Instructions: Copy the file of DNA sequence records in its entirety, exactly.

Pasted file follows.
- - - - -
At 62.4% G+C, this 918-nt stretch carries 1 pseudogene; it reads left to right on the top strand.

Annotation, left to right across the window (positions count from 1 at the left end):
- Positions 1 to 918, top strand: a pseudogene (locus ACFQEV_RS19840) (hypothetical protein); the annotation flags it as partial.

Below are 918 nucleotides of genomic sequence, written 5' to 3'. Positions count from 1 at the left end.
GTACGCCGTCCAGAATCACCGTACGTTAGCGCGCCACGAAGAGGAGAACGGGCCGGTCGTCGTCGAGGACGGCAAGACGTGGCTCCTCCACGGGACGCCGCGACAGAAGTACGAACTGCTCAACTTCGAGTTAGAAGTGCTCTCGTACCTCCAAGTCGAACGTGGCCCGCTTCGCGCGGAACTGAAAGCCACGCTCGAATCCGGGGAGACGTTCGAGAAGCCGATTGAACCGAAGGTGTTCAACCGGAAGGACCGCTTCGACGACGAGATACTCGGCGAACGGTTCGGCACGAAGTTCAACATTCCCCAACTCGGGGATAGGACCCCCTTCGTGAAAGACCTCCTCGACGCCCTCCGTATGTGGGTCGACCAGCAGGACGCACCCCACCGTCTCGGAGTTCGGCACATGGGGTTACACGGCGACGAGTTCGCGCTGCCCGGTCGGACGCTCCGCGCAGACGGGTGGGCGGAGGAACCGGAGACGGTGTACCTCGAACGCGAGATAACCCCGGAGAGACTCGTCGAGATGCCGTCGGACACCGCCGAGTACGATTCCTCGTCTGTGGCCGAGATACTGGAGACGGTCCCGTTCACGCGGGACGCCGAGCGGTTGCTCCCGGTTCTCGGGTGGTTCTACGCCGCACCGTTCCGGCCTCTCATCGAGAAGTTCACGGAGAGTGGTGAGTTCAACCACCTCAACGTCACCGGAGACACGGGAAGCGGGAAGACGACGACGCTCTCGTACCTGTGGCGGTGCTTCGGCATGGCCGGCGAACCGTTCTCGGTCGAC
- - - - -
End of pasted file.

At 62.4% G+C, this 918-nt stretch carries 1 pseudogene; it reads left to right on the top strand.

Annotation, left to right across the window (positions count from 1 at the left end):
- Positions 1 to 918, top strand: a pseudogene (locus ACFQEV_RS19840) (hypothetical protein); the annotation flags it as partial.

Below are 918 nucleotides of genomic sequence, written 5' to 3'. Positions count from 1 at the left end.
GTACGCCGTCCAGAATCACCGTACGTTAGCGCGCCACGAAGAGGAGAACGGGCCGGTCGTCGTCGAGGACGGCAAGACGTGGCTCCTCCACGGGACGCCGCGACAGAAGTACGAACTGCTCAACTTCGAGTTAGAAGTGCTCTCGTACCTCCAAGTCGAACGTGGCCCGCTTCGCGCGGAACTGAAAGCCACGCTCGAATCCGGGGAGACGTTCGAGAAGCCGATTGAACCGAAGGTGTTCAACCGGAAGGACCGCTTCGACGACGAGATACTCGGCGAACGGTTCGGCACGAAGTTCAACATTCCCCAACTCGGGGATAGGACCCCCTTCGTGAAAGACCTCCTCGACGCCCTCCGTATGTGGGTCGACCAGCAGGACGCACCCCACCGTCTCGGAGTTCGGCACATGGGGTTACACGGCGACGAGTTCGCGCTGCCCGGTCGGACGCTCCGCGCAGACGGGTGGGCGGAGGAACCGGAGACGGTGTACCTCGAACGCGAGATAACCCCGGAGAGACTCGTCGAGATGCCGTCGGACACCGCCGAGTACGATTCCTCGTCTGTGGCCGAGATACTGGAGACGGTCCCGTTCACGCGGGACGCCGAGCGGTTGCTCCCGGTTCTCGGGTGGTTCTACGCCGCACCGTTCCGGCCTCTCATCGAGAAGTTCACGGAGAGTGGTGAGTTCAACCACCTCAACGTCACCGGAGACACGGGAAGCGGGAAGACGACGACGCTCTCGTACCTGTGGCGGTGCTTCGGCATGGCCGGCGAACCGTTCTCGGTCGAC